Plug-in EVs run on electricity as an input fuel, unlike hybrids like the Toyota Prius, which extend the range of a gas-powered car by generating electricity on the fly.
GM says some of the launch issue centered around work on the Volt’s assembly line, but the auto maker still expects sales to rise.
“There is no demand issue; ask any dealer in a launch market," says GM’s Volt program spokesman, Rob Peterson. “This is a temporary situation.”
With a premium price tag, Pike’s Gartner says the rough economy is hurting EV sales.
But Green Alpha’s Jabusch adds that it’s the model mix available today that’s holding the sector back.
“Economic conditions certainly don't help, but overall the Volt suffers from being a sub-par entry into a very competitive market,” he says, citing the Volt’s relatively poor gas mileage when it burns gasoline compared to other gas-powered cars in its category.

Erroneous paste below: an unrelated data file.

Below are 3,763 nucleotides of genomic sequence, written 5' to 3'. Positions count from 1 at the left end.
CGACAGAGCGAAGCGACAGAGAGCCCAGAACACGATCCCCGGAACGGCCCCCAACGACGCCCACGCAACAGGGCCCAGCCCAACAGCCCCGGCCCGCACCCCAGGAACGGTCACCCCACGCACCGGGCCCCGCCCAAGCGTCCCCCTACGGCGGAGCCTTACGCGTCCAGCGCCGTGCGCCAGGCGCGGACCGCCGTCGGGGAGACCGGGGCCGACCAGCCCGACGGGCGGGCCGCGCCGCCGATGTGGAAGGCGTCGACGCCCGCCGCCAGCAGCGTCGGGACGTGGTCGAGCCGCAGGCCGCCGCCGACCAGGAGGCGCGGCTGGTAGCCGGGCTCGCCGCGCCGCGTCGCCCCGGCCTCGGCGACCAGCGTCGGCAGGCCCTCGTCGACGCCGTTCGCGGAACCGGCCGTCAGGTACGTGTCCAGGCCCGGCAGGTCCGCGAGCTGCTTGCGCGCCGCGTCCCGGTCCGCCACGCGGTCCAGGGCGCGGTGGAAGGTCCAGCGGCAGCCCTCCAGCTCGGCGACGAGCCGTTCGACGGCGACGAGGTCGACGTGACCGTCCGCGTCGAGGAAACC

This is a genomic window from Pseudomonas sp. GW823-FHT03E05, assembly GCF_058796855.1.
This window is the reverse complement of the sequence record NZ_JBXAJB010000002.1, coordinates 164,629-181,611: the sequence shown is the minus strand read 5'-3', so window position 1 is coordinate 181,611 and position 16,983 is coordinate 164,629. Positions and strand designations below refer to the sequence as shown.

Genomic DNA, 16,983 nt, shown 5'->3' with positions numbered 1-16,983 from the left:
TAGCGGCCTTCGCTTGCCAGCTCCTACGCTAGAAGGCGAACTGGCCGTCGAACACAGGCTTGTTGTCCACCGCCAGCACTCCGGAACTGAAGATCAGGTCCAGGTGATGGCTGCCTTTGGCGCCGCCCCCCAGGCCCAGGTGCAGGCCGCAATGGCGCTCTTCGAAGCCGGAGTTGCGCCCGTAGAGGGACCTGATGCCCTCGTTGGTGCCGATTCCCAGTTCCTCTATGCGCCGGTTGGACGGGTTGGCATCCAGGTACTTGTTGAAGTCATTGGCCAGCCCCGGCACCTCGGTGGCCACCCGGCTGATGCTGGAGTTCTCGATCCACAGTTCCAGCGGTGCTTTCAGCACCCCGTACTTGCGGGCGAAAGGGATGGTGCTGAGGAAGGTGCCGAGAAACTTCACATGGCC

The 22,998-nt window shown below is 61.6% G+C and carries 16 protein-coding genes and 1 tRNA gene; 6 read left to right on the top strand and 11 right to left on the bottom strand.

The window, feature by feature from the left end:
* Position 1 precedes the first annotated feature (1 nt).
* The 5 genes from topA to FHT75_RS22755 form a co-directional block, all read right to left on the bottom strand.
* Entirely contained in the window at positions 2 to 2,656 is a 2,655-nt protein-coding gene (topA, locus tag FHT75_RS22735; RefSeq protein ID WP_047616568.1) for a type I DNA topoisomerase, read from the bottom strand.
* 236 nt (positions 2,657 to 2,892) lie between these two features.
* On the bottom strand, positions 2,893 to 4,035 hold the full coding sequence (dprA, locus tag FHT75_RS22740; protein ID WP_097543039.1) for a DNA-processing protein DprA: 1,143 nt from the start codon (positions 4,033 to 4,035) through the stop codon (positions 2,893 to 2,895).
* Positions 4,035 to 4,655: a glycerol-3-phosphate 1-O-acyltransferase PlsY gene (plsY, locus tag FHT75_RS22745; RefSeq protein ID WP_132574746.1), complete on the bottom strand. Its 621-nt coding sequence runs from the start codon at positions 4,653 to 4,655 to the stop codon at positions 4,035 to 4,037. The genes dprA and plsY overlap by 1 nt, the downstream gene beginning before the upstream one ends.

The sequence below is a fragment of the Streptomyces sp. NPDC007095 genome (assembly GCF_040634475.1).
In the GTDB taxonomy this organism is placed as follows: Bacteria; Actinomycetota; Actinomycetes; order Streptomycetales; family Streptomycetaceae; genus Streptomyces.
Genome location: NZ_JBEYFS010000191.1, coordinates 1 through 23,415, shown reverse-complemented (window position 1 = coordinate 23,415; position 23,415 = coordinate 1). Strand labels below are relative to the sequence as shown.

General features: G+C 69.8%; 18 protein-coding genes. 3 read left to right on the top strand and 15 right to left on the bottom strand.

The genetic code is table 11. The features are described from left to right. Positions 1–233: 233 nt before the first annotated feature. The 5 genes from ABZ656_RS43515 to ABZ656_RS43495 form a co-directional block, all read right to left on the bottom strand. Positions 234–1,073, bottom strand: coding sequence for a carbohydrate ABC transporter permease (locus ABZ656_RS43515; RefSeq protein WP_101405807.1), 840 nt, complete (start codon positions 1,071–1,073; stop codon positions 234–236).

“A good indicator of this is the secondary market,” he says. “Used sales of the Volt are already at only approximately 40 percent of retail [price] — the [hybrid] Toyota Prius is approximately 50 percent to 53 percent — reflecting poor residual value for still relatively new cars.”Page 2 of 4 | Prev Page | Next Page